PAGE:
GROVETON, N.H. — A special appearance by Accessible Racing at the Monster Truck Massacre at Riverside Speedway on Saturday is all about pushing through barriers and putting oneself in the driver’s seat despite a disability.

Named the Hard Luck Tour in honor of his local racing legend father Harold ‘Hard Luck’ Hanaford, Accessible Racing founder Brian Hanaford, of Plymouth, N.H. is on a mission to support disabled U.S. military veterans and other people with disabilities by providing a race car driving experience.

Brian Hanaford created Accessible Racing after experiencing a dark time in his life after suffering significant injury in a car crash. “Everything gets shattered in an instant whether it be a car crash or a combat injury,” he said.

He began to heal and discovered the importance of an attitude change. “By helping others I could take the self-pity away,” he said. “It felt a lot better focusing on someone else.”

Riverside Speedway owners Mike and Richard Humphrey are sharing their track Saturday to help Accessible Racing gain exposure for its behind-the-wheel outreach to people with disabilities along with its VXP II Driving Simulator. The extra attention is expected to be significant since the Groveton stop of the Monster Truck show is the only summer venue in the region that hasn’t canceled events.

Mike Humphrey recalled his conversation with Brian Hanaford three months ago when Hanaford asked about the track availability. Humphrey said yes.

“I personally would do anything for disabled veterans,” said Humphrey. “If it’s what they say it is and it’s for disabled veterans the track is theirs, free of charge.”

A pit party Saturday at Riverside will begin at 1o a.m. and feature monster trucks and drivers for fans to engage with. Accessible Racing will also set up the VXP II Driving Simulator for its first public showcase and also have two race cars that are modified specially to give people with disabilities the thrill of driving a race car.

The cars will take to the track following the Monster Truck show, about 4 p.m. One of the cars will be chauffeured by Daytona 500 winner Geoffrey Bodine. Children will have a chance to ride and veterans with disabilities will be at the controls.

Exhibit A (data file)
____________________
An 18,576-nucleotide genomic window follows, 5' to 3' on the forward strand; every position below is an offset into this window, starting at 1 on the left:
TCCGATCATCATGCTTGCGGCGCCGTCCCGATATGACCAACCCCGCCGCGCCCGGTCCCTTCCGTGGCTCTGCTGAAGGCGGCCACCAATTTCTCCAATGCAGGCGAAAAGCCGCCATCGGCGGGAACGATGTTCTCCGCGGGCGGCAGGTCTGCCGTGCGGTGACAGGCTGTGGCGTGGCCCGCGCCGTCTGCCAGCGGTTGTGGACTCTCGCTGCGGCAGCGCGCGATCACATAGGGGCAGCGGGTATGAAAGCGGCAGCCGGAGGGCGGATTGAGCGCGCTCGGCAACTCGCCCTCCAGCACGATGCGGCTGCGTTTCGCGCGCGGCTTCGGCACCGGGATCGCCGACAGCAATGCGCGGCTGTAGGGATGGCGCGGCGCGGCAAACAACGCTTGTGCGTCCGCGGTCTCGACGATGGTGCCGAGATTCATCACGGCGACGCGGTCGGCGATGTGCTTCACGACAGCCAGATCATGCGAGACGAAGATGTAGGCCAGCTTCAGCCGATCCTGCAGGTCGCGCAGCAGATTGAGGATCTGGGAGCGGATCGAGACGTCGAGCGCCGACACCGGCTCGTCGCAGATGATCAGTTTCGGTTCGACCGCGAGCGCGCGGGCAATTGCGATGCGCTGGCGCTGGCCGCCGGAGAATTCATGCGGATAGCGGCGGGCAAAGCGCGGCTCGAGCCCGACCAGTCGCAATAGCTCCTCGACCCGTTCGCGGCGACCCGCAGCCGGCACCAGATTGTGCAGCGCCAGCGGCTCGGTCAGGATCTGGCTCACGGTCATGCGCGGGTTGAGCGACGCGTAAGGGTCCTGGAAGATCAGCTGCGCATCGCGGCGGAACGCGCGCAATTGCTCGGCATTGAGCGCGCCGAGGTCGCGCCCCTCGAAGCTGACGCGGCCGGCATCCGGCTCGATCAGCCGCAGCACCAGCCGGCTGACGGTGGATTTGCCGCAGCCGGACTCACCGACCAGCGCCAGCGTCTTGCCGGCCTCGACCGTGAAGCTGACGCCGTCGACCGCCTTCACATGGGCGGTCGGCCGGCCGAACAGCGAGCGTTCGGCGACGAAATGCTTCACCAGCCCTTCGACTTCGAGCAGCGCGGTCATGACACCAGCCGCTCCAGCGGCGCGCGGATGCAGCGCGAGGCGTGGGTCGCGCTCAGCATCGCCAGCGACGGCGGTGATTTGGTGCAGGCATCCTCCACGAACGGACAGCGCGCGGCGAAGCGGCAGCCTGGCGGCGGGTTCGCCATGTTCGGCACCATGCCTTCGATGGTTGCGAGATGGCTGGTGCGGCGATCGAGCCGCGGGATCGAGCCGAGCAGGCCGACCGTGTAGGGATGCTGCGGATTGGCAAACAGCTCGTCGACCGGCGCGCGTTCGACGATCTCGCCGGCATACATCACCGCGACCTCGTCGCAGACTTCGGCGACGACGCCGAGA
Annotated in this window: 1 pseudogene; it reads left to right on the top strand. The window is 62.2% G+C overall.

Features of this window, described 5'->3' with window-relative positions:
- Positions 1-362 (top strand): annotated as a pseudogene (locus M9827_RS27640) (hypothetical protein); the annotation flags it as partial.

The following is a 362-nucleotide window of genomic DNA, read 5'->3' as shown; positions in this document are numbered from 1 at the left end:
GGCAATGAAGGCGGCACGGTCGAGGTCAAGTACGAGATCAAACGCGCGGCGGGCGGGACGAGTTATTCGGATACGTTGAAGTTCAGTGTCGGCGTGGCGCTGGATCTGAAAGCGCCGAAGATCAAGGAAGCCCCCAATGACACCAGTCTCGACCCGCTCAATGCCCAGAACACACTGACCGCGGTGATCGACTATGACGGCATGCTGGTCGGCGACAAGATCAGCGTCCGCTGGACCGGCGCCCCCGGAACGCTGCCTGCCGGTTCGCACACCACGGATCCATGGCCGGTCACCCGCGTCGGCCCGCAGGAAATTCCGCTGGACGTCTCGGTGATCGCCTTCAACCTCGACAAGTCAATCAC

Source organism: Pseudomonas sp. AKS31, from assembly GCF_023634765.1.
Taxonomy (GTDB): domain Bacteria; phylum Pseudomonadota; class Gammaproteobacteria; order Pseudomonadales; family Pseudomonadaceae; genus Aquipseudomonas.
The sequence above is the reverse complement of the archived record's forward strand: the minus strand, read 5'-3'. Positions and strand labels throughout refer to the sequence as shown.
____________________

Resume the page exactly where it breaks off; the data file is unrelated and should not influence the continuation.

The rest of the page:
“The cars will start running at 4 and run under the lights until disabled vets are finished,” said Hanaford. “It’s not all about driving the racecars, its about breaking barriers and challenging oneself to get out of the comfort zone and improving quality of life.”

As for the driving simulator, what began as a training tool to prepare disabled drivers for the real driving experience in a modified racecar has taken on a life of its own.

“Along the journey Dr. Jeffrey Heckman did a proof of concept that showed the VXP driving simulator and stock car driving experience had an astonishing impact on a control group and it was evident the simulator was a segue to improved self esteem, self confidence and enhanced quality of life,” said Hanaford.

The goal is to use the simulator and create a virtual space for people with disabilities to experience.

“The secret sauce is establishing the social network that combats isolation, depression, addiction and suicide by strengthening inner forces,” said Hanaford. “Disabled Veterans have added challenges that seem overwhelming, the social network kicks open a new lease on life, most of all creates the ability to dream and achieve again that had some how died post injury.”

The Virtual World Adaptive Driving League will link VA hospitals and disabled Veterans. Southern New Hampshire University has dedicated two marketing classes and two Virtual World Esports classes to work with Dave Baskin, founder and director of NRA disabled Shooting Services. He is an inductee into USA Wheelchair Hall of Fame and Chairman of International paralympic committee (1996-2000). At 81, he is a mentor for Accessible Racing and is on the Board of Directors.

Showcasing the simulator on Saturday at Riverside will serve as the first public stage for the device. If COVID-19 is under control, the simulator will have a much bigger stage in Times Square in New York City. On Veteran’s Day, Accessible Racing will play off the Red Sox/Yankees rivalry and stage a simulator competition between the New England Veterans Administration and the James J. Peters Bronx Veterans Administration.

Filming done of the events Saturday will be used to promote the Times Square event, Hanaford said. will have a film crew from Boston at Riverside to gather footage and conduct interviews of the participants. What they create from the experiences at Riverside will reach a wide audience, said Hanaford. “It will feature the hope and inspiration of the world’s only adaptive driving experience for people with disabilities,” he said.

One moment of the day’s events will feature St. Johnsbury resident Pete Racine. Part of the intermission of the Monster Truck action will feature the 95-year-old Racine attempting to roll a car at least twice.

Today from 4 to 6 p.m.Accessible Racing will set up outside the Aubuchon Hardware in Lancaster for people to learn more about their mission and see the cars.


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